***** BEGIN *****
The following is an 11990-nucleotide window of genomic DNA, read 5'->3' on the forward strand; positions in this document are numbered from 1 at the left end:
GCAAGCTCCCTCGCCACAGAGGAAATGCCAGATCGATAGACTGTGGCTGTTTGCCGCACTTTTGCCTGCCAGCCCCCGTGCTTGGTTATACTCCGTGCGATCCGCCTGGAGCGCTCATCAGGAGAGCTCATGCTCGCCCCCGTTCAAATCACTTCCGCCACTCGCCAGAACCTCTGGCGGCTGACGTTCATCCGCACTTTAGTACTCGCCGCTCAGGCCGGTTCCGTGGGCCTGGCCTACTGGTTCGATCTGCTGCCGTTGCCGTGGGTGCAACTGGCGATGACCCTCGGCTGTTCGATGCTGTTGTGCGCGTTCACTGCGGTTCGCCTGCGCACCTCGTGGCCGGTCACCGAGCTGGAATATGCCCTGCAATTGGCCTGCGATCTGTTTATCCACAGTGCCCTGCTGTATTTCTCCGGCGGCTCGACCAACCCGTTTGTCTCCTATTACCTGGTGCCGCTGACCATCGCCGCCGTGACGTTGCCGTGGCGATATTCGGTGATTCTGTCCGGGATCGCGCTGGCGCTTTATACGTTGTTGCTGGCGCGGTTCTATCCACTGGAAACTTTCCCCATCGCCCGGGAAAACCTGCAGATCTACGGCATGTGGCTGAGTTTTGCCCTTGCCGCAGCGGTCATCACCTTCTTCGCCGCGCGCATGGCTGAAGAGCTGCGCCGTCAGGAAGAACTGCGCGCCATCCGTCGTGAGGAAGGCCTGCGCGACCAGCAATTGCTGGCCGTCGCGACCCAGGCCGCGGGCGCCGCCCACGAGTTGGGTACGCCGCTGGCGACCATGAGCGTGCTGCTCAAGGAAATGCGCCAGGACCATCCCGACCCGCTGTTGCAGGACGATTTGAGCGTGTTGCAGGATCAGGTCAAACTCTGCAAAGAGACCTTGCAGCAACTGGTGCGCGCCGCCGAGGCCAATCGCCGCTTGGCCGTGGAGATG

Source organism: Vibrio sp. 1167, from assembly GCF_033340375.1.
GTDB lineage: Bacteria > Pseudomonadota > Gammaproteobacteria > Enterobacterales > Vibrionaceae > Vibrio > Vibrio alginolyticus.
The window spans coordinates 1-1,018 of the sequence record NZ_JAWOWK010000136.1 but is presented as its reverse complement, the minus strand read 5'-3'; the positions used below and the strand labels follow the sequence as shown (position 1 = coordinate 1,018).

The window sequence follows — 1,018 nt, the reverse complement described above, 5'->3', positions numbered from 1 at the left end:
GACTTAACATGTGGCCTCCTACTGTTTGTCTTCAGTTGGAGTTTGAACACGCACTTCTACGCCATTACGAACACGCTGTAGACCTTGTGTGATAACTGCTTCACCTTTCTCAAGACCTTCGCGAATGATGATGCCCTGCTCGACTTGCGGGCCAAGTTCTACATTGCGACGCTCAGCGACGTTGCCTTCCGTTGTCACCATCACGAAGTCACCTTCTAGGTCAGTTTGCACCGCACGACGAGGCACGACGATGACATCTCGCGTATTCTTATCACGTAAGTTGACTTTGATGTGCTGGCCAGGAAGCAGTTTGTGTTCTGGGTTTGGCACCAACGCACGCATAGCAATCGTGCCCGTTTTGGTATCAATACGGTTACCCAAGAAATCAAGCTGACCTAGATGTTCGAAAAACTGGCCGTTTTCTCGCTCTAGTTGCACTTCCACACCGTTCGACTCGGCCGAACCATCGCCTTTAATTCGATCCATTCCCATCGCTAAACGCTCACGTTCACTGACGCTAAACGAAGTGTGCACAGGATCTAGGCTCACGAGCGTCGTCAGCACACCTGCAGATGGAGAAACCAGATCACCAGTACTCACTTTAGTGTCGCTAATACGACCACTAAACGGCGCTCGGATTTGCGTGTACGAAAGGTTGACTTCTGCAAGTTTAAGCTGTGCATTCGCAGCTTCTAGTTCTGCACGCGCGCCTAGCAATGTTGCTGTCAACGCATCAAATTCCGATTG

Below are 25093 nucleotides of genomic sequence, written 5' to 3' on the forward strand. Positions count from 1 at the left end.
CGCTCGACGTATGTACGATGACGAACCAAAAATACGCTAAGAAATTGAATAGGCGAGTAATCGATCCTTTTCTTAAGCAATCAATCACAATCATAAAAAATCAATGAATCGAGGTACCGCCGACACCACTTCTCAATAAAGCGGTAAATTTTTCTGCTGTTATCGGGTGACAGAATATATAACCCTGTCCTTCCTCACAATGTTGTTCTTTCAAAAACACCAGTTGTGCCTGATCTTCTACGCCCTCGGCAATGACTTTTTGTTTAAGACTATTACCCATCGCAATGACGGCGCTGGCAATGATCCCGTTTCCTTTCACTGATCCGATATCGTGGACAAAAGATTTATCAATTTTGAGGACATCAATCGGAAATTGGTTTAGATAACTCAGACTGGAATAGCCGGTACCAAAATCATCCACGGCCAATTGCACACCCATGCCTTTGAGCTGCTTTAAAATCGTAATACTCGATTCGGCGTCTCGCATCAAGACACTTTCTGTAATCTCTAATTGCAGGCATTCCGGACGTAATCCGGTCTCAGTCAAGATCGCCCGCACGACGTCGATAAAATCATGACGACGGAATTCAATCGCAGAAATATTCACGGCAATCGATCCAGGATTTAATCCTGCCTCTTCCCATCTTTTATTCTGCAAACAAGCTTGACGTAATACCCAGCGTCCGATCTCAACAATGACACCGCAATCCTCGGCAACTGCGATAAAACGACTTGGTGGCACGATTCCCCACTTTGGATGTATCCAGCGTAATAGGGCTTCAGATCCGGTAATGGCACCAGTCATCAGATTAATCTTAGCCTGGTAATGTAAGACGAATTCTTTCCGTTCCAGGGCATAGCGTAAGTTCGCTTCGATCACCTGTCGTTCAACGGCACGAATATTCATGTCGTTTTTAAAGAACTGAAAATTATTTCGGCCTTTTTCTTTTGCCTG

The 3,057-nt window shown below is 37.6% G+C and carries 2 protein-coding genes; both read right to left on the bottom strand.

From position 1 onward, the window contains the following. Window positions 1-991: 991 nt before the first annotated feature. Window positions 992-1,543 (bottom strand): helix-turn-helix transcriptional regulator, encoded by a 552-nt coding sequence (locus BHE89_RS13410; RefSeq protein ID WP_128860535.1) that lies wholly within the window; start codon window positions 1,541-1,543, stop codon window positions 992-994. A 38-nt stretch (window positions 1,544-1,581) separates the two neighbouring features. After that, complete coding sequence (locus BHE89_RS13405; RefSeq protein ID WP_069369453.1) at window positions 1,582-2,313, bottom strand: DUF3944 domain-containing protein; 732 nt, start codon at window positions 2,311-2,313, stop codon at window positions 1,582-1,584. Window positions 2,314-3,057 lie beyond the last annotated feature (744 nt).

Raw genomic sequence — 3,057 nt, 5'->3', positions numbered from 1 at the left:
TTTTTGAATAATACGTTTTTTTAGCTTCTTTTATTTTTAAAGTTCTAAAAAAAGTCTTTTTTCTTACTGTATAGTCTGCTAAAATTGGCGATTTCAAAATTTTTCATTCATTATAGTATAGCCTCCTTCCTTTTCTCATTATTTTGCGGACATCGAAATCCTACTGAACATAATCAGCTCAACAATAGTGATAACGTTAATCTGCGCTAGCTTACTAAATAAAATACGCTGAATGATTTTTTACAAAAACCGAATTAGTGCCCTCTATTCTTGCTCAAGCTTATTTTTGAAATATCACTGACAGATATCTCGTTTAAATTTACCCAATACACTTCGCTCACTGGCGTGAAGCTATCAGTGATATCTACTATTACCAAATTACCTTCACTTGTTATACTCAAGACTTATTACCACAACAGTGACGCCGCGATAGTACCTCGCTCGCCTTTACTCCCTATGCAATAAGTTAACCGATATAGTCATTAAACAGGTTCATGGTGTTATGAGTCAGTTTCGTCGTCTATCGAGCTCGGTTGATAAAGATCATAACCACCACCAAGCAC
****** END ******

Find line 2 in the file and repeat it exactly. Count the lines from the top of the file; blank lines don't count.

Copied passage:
GCAAGCTCCCTCGCCACAGAGGAAATGCCAGATCGATAGACTGTGGCTGTTTGCCGCACTTTTGCCTGCCAGCCCCCGTGCTTGGTTATACTCCGTGCGATCCGCCTGGAGCGCTCATCAGGAGAGCTCATGCTCGCCCCCGTTCAAATCACTTCCGCCACTCGCCAGAACCTCTGGCGGCTGACGTTCATCCGCACTTTAGTACTCGCCGCTCAGGCCGGTTCCGTGGGCCTGGCCTACTGGTTCGATCTGCTGCCGTTGCCGTGGGTGCAACTGGCGATGACCCTCGGCTGTTCGATGCTGTTGTGCGCGTTCACTGCGGTTCGCCTGCGCACCTCGTGGCCGGTCACCGAGCTGGAATATGCCCTGCAATTGGCCTGCGATCTGTTTATCCACAGTGCCCTGCTGTATTTCTCCGGCGGCTCGACCAACCCGTTTGTCTCCTATTACCTGGTGCCGCTGACCATCGCCGCCGTGACGTTGCCGTGGCGATATTCGGTGATTCTGTCCGGGATCGCGCTGGCGCTTTATACGTTGTTGCTGGCGCGGTTCTATCCACTGGAAACTTTCCCCATCGCCCGGGAAAACCTGCAGATCTACGGCATGTGGCTGAGTTTTGCCCTTGCCGCAGCGGTCATCACCTTCTTCGCCGCGCGCATGGCTGAAGAGCTGCGCCGTCAGGAAGAACTGCGCGCCATCCGTCGTGAGGAAGGCCTGCGCGACCAGCAATTGCTGGCCGTCGCGACCCAGGCCGCGGGCGCCGCCCACGAGTTGGGTACGCCGCTGGCGACCATGAGCGTGCTGCTCAAGGAAATGCGCCAGGACCATCCCGACCCGCTGTTGCAGGACGATTTGAGCGTGTTGCAGGATCAGGTCAAACTCTGCAAAGAGACCTTGCAGCAACTGGTGCGCGCCGCCGAGGCCAATCGCCGCTTGGCCGTGGAGATG